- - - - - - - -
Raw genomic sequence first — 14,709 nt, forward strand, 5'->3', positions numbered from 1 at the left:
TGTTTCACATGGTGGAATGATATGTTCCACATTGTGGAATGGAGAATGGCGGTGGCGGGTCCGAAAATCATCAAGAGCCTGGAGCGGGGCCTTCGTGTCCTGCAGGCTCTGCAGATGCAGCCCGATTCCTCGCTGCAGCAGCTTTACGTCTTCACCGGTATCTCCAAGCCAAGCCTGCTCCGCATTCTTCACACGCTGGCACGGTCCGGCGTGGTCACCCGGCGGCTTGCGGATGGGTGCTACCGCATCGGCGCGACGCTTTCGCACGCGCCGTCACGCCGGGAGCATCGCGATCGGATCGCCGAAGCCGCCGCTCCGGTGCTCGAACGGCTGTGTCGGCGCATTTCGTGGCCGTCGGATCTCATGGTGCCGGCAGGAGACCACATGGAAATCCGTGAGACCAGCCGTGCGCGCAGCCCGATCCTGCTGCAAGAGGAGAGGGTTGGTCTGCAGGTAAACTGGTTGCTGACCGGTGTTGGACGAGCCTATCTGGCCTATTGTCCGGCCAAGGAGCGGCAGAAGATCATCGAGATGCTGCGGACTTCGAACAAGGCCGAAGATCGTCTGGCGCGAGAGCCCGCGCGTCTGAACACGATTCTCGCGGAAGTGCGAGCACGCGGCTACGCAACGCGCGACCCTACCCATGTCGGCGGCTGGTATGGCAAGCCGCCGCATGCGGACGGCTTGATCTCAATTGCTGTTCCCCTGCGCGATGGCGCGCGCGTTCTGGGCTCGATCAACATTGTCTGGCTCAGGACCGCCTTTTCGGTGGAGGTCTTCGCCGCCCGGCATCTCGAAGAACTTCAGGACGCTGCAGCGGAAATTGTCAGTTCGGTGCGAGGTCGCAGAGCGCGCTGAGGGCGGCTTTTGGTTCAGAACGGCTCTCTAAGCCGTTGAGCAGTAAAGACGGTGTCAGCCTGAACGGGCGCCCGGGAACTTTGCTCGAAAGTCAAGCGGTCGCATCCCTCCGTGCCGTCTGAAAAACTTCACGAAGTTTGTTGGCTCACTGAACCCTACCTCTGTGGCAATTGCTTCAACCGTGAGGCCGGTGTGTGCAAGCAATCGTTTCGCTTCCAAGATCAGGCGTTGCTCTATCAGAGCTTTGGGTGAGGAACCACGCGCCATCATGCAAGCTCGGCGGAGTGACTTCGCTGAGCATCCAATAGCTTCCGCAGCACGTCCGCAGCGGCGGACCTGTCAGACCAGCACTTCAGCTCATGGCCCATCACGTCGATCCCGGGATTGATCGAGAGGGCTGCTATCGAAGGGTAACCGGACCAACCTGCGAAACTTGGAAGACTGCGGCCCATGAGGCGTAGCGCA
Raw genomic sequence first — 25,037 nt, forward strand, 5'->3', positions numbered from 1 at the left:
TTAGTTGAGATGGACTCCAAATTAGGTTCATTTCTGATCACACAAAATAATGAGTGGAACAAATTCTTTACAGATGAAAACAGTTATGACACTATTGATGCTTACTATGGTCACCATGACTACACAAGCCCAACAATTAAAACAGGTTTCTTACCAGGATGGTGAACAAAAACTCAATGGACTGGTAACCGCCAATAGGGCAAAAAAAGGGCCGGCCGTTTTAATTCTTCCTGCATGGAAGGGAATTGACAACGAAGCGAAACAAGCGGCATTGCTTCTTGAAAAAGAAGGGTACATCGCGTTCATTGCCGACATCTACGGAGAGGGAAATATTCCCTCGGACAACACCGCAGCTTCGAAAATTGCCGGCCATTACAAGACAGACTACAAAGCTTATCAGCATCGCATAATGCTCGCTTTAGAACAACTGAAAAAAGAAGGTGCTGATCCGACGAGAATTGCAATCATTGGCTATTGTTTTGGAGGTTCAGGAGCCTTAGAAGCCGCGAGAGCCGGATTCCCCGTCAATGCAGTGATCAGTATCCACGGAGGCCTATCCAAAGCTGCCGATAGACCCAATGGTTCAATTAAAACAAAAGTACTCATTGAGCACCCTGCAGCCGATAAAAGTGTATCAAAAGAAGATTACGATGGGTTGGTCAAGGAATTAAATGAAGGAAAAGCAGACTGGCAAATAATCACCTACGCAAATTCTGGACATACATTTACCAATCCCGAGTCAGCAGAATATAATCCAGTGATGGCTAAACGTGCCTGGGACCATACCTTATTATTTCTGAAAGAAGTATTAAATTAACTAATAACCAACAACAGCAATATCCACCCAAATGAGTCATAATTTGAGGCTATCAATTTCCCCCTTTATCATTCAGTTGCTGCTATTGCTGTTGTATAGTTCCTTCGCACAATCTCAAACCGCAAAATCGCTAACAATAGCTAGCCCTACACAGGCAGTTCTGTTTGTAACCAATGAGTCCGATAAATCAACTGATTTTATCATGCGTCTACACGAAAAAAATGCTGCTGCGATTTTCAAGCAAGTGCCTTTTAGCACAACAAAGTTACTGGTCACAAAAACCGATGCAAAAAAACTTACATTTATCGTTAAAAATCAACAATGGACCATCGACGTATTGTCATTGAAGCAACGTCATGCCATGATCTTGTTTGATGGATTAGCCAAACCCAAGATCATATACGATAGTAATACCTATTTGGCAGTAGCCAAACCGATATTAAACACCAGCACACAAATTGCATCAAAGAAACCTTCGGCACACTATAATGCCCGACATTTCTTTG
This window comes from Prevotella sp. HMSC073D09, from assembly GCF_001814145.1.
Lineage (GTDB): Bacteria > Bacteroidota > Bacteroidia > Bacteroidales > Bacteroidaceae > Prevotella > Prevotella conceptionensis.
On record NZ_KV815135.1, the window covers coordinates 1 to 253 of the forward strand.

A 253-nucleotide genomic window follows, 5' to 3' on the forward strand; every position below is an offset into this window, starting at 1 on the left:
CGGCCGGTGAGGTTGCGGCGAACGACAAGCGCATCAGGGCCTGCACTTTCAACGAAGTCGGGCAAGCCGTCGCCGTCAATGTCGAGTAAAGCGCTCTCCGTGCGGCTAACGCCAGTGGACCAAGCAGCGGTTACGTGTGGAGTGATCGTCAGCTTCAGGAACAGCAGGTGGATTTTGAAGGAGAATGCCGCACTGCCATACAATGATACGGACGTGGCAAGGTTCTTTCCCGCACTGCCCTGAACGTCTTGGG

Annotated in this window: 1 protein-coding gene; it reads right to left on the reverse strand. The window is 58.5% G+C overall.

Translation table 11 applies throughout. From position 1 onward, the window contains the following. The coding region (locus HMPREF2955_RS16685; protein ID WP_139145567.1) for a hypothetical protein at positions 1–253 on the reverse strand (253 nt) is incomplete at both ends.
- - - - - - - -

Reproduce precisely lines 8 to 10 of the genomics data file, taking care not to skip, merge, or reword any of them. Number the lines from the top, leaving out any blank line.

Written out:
A 253-nucleotide genomic window follows, 5' to 3' on the forward strand; every position below is an offset into this window, starting at 1 on the left:
CGGCCGGTGAGGTTGCGGCGAACGACAAGCGCATCAGGGCCTGCACTTTCAACGAAGTCGGGCAAGCCGTCGCCGTCAATGTCGAGTAAAGCGCTCTCCGTGCGGCTAACGCCAGTGGACCAAGCAGCGGTTACGTGTGGAGTGATCGTCAGCTTCAGGAACAGCAGGTGGATTTTGAAGGAGAATGCCGCACTGCCATACAATGATACGGACGTGGCAAGGTTCTTTCCCGCACTGCCCTGAACGTCTTGGG

Annotated in this window: 1 protein-coding gene; it reads right to left on the reverse strand. The window is 58.5% G+C overall.